I’ve been thinking a lot lately about our society and how much we depend on technology. On how addicted we are. From drivers texting while driving to students texting while walking to even cyclists texting while cycling, we can’t put the technology down even if our lives depended upon it. Why not?
I believe the ego is to blame, rather, our need to feed our own egos. Social networks do just that – they provide an outlet for us to brag to our friends about accomplishments in order to get praise, to post pictures of quinoa, Indian food, or vegan dishes to let the world know which cultural subgroup we belong to (and that we’re better than you), and to post pictures of ourselves so people can tell us how good looking we are or how built we look.
To be honest I’m torn about all of this. My career is centered around and based on the very thing I’m sitting here bashing. My livelihood depends on technology too. I love it. I hate it. I love it. I love technology because it enables us to connect to others in different ways, yet I hate technology because it disables us from connecting with others in the purest and most meaningful of ways. We hide behind our Facebook or Twitter or Instagram accounts and forget what it’s like to really engage with real people.
I feel sometimes like society – that people – are becoming terrible. Maybe this feeling is just because I live in Boston, which is a much bigger city than what I’m used to and therefore the probability of seeing or hearing about an asshole or two each day is greater. Or maybe in all of our Facebooking and Tweeting we’ve forgotten what it means to be empathetic and have compassion for others. I’m talking about real compassion, not outwards-facing, surface-level, ego-boosting compassion.
I feel that technology is making us dumb. Rather than hashing out a disagreement or brainstorming answers, we turn to the Internet. Rather than think about something, we search Google. It takes fewer job skills these days because if there’s something we don’t know, we turn to the Web, or in my case Stack Exchange. And yet we’re all still so stressed out at the end of the day? This makes no sense to me. All of the answers we seek can be found online requiring only enough thought to search for them. I love it. I hate it. I love it.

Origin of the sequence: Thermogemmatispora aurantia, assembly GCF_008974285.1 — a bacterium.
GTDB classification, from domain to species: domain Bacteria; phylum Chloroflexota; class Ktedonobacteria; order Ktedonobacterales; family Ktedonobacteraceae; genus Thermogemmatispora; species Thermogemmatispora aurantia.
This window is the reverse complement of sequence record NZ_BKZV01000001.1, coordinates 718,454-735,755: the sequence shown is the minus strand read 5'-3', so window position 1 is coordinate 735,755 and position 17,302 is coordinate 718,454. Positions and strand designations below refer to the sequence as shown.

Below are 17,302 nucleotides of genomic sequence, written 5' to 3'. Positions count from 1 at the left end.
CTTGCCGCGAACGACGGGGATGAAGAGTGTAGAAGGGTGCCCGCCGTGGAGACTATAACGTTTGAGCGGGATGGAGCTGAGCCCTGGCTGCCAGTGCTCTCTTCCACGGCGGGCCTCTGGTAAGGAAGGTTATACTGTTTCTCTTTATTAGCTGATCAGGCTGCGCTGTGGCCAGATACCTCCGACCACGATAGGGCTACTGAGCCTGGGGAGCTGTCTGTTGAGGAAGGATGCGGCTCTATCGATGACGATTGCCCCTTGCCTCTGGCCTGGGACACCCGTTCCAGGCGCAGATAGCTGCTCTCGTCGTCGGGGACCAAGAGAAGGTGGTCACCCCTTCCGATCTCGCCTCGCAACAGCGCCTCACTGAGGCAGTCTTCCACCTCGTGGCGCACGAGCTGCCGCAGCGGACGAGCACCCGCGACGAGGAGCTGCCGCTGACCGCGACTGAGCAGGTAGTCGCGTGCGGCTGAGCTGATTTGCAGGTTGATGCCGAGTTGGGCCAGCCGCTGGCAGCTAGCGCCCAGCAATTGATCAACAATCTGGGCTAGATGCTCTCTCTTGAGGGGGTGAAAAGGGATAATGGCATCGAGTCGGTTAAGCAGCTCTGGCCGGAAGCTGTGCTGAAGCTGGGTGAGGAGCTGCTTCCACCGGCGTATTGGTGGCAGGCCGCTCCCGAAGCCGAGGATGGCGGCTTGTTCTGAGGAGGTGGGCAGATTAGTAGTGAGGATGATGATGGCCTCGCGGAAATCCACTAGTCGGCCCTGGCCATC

I feel that technology has contributed to our lack of patience. We expect things immediately. If we search, we want results immediately. If we’re buying something online, we want it shipped to our home immediately. If we’re buying something in a store, we’ll wait in line in extreme temperatures for extended periods of time, or we’ll call in sick or take a personal day or leave early because we want whatever it is immediately. Patience isn’t required anymore. I love it. I hate it. I love it.
Lord Acton, otherwise known as John Emerich Edward Dalberg Acton, once said, “Power tends to corrupt, and absolute power corrupts absolutely. Great men are almost always bad men.”
Technology has given us unimaginable power as a society and as a species. For better or for worse, it’s fundamentally changed us at our core. In some ways, technology has demolished the idea and meaning of a society. Although things appear to be about the collective, they’re really more about the individual. Self-preservation personal amusement reign over preservation and advancement of the communities.
I’m both excited to see where technology takes us in 10 to 15 years, but I’m also terrified. Will we use technology to better society, or will we use it to continue making our egos more important than our peers? Will we use it to enable people, or to continue to corrupt us absolutely?